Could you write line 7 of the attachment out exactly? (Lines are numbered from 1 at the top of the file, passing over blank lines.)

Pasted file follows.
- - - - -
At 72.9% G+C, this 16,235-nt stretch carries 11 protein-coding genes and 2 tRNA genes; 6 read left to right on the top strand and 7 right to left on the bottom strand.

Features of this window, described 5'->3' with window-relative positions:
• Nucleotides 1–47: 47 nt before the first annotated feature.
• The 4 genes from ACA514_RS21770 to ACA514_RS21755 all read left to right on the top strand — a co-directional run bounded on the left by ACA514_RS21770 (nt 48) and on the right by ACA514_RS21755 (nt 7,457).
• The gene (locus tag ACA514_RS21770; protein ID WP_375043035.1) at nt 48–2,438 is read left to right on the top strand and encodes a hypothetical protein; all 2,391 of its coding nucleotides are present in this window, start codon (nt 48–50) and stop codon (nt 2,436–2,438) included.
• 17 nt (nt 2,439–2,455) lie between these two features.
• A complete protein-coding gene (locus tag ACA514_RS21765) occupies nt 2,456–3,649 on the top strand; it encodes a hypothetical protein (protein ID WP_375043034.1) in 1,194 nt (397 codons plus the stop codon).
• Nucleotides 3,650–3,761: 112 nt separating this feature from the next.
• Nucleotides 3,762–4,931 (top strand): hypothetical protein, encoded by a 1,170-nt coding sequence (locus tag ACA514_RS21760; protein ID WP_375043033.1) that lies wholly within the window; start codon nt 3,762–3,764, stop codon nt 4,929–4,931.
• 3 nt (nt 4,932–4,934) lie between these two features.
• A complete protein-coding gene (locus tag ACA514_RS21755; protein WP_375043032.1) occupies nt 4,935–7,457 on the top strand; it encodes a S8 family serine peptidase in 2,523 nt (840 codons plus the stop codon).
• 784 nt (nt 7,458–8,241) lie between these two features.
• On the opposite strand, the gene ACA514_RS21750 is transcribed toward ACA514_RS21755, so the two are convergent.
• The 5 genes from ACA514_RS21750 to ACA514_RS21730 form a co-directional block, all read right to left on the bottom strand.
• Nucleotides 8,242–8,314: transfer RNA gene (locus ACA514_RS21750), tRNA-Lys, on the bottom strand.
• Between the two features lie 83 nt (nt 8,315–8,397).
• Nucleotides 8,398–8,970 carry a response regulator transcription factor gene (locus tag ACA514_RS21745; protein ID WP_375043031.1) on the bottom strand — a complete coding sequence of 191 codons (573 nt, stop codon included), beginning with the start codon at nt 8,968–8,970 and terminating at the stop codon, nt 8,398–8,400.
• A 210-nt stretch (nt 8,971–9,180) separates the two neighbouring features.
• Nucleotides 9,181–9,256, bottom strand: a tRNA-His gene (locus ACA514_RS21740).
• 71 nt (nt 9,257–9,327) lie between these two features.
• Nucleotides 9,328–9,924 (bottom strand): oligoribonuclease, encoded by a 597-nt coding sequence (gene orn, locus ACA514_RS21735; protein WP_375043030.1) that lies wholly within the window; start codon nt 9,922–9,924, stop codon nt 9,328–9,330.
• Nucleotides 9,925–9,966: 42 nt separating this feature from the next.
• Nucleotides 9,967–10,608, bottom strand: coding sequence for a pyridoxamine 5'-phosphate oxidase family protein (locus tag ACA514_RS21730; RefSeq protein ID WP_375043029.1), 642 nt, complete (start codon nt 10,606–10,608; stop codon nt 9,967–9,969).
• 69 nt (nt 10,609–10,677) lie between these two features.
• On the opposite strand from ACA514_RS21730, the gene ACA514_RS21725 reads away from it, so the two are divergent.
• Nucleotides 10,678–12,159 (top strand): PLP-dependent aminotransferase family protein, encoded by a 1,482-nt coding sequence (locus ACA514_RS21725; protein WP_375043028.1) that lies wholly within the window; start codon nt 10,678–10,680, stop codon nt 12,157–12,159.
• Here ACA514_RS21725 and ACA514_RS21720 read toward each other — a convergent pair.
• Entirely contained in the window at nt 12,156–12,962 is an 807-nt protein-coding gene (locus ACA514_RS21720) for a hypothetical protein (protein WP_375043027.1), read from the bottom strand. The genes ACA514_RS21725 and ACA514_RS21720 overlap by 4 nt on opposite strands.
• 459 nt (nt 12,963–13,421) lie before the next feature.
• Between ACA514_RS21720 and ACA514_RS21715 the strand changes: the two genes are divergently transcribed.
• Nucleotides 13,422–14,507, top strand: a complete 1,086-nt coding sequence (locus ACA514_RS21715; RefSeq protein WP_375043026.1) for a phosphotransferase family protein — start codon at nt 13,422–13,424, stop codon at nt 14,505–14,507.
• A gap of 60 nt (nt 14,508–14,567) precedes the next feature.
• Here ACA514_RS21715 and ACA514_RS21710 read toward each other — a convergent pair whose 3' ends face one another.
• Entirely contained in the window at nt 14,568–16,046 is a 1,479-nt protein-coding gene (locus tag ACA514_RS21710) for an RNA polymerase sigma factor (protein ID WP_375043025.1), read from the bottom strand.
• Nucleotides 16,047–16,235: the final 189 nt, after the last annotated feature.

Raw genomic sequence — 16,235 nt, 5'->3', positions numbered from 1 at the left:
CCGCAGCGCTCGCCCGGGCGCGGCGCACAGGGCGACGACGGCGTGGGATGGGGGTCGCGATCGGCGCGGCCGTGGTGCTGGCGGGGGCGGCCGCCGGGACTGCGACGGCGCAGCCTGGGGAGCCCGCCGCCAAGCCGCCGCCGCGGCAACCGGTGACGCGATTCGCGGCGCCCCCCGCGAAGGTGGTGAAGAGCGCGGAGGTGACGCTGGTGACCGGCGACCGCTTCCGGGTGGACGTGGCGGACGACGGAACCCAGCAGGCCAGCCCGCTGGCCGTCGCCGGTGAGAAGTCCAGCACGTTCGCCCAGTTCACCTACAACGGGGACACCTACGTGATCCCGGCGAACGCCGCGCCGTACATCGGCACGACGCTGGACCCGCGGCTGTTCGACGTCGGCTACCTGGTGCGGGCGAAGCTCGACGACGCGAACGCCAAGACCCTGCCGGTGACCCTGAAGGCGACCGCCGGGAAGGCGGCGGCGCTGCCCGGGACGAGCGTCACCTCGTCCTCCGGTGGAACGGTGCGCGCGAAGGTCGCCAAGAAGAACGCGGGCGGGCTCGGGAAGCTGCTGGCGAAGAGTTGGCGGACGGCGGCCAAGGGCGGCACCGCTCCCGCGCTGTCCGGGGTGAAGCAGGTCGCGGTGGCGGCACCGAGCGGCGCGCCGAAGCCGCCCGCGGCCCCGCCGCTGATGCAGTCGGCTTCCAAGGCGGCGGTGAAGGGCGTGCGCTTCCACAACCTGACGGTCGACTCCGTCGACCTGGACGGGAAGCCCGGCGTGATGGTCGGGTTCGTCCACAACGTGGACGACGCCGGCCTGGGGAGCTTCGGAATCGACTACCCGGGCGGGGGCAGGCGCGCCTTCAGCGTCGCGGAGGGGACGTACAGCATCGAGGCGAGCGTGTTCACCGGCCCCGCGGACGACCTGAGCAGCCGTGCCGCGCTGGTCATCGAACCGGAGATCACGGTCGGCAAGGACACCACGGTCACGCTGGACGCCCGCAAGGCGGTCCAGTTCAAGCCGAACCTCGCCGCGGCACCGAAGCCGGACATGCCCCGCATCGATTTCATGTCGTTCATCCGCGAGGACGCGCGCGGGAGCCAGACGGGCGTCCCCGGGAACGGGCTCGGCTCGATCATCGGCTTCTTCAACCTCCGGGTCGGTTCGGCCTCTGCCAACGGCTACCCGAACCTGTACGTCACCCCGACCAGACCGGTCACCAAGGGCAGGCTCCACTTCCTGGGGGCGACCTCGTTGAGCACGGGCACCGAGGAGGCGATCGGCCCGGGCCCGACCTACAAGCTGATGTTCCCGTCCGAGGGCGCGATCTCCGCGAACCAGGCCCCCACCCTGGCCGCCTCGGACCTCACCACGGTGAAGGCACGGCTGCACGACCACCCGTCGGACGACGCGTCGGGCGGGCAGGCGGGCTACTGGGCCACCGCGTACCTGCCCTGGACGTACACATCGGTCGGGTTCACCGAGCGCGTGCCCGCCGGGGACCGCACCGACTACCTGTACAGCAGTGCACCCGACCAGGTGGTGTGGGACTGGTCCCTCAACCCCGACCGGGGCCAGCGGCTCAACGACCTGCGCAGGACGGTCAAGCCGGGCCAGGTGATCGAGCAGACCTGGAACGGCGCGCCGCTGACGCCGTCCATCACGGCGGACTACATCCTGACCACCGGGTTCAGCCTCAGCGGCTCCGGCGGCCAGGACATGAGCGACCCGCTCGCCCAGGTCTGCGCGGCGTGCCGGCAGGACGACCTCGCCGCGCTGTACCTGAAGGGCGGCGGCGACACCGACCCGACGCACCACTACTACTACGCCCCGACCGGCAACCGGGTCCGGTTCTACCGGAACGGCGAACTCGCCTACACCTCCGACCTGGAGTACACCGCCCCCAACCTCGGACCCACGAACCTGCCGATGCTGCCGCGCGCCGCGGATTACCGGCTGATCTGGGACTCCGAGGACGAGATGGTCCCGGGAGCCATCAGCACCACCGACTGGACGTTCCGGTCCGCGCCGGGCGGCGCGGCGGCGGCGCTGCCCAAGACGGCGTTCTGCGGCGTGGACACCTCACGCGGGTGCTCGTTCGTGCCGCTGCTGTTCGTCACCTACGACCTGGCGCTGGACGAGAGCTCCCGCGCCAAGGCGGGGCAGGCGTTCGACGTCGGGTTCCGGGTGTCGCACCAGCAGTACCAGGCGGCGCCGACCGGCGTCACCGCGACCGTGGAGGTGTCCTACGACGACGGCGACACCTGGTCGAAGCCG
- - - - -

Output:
• A complete protein-coding gene (locus tag ACA514_RS21765) occupies nt 2,456–3,649 on the top strand; it encodes a hypothetical protein (protein ID WP_375043034.1) in 1,194 nt (397 codons plus the stop codon).